Ellis County Observer publisher Joey Dauben finally gets a court-appointed attorney

Joey Dauben

Joey Dauben, the publisher of the now-defunct Ellis County Observer, finally got to see a court-appointed lawyer this week to help him fight the three felony counts of child sexual abuse that have kept him in the Navarro County Jail without legal advice for almost two months now.

Edward Jendrzey, whose office is in Waxahachie in Ellis County, received the court-ordered appointment Thursday, Feb. 16. Jendrzey accepted the case after Steve Keathley, a Corsicana attorney whose wife is the president of the Navarro County Bar Association, declined an appointment by District Court Judge James Lagomarsino to represent the journalist.

In a telephone interview today, Jendrzey said, “Yes, he knows I’m representing him,” when asked whether he had met with his new client, who reached out for help from the media this week in a handwritten letter from jail. When a defendant declares himself to be indigent and asks for a court-appointed attorney, that is supposed to occur within 72 hours. In the letter, Dauben also again claimed he is innocent of the charges.

Jendrzey said his first step in Dauben’s representation will be to conduct an independent investigation of the case to learn the circumstances and to attempt to get Dauben’s $200,000 bond set by Lagomarsino lowered. “I’ll be meeting with the prosecutor about that,” Jendrzey said. Dauben’s family and friends have been unable to raise the 10 percent (or $20,000) payment bond agencies typically charge to get a defendant released from jail.

—  admin

Anti-gay El Paso candidate says earthquake and tsunami in Japan were a curse from God

On Monday we told you how several anti-gay candidates are running for El Paso City Council in the wake of the ongoing battle over domestic partner benefits for municipal workers.

Well, one of those anti-gay candidates, Malcolm McGregor III, told ABC 7 he believes the tsunami and earthquake in Japan were a curse from God.

“Japan had built tsunami walls along their coasts but this tsunami was bigger than that. No matter what you say, they either weren’t blessed with protection or they were cursed with an earthquake,” McGregor said. “God did say, Christ did say that earthquakes would increase in the last days and that’s what we’re seeing.”

McGregor is part of the group El Pasoans for Traditional Family Values, which sponsored a successful ballot initiative to rescind DP benefits in November, after the benefits were approved by the City Council. McGregor is also a defendant in the pending federal lawsuit challenging the constitutionality of the ballot initiative.

—  John Wright

UPDATE: Ex-Texas prison official acquitted of charges he sexually abused young male inmates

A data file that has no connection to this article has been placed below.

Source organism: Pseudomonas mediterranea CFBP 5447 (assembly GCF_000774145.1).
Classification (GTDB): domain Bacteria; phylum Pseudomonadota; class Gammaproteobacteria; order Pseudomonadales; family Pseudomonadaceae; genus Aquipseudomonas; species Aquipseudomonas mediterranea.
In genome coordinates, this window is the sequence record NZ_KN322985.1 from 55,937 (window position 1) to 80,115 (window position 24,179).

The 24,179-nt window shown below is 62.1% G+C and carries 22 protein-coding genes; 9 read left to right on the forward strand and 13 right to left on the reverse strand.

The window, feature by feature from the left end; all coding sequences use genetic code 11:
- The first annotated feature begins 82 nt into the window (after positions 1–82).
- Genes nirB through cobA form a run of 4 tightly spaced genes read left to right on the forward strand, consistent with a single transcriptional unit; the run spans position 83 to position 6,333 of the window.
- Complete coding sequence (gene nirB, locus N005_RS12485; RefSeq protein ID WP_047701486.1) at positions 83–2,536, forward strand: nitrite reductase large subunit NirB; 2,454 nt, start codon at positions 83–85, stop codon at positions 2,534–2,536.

John Paul Hernandez

John Paul Hernandez, the former Texas youth prison official whose trial we told you about last week, was acquitted of all charges late Monday. The Austin American-Statesman reports:

John Paul Hernandez was found not guilty on 14 counts alleging he molested five boys in 2004 and 2005 after a jury deliberated for six hours, following two weeks of testimony. Prosecutors declined to comment.

A second defendant accused of molesting boys at the West Texas State School in Pyote, former assistant superintendent Ray Brookins, was convicted and sentenced to 10 years in prison last year.

“Six years I’ve been waiting to hear those words,” Hernandez was quoted by The Associated Press in a story filed early this morning. “I’ve already served a six-year punishment and finally a weight has been lifted.”

—  John Wright

Texas Republican seeking to intervene in marriage cases

Lamar Smith claims a ‘protectable interest’ in defending DOMA in Massachusetts lawsuits

Lisa Keen  |  Keen News Service lisakeen@mac.com

Claiming that the Obama Department of Justice is not doing enough to defend the federal Defense of Marriage Act, U.S. Rep. Lamar Smith, the Republican who represents Texas’ 21st district, has asked a federal court for permission to serve as an intervenor-defendant in two cases expected to come before the First Circuit U.S. Court of Appeals.

The Alliance Defense Fund announced Tuesday, Oct. 5,  that it had filed motions on behalf of Smith in the U.S. District Court for Boston, where Judge Joseph Tauro had ruled — in two cases — that one part of the federal Defense of Marriage Act is unconstitutional.

The Department of Justice still has until Oct. 12 and Health and Human Services has until Oct. 18 to give the court notice of whether the federal government intends to appeal those decisions.

In its Oct. 5 motions to intervene, the ADF claims the Department of Justice is mounting “no defense at all” for DOMA. The lawsuits in question challenge only DOMA Section 3, the section that limits the interpretation of “marriage” for any federal purpose to heterosexual couples.

“We should be strengthening and protecting marriage, not subjecting it to a hostile takeover through the courts,” said Dale Schowengerdt, legal counsel for the Alliance Defense Fund, in a press release. “If the Obama administration won’t defend marriage, we are ready and willing to do so.”

ADF claims the DOJ has failed to raise certain crucial arguments in defense of DOMA. For instance, it argues that DOJ should have noted that the U.S. Supreme Court’s “decision” in the 1972 Baker v. Nelson “was binding precedent that DOMA is constitutional.”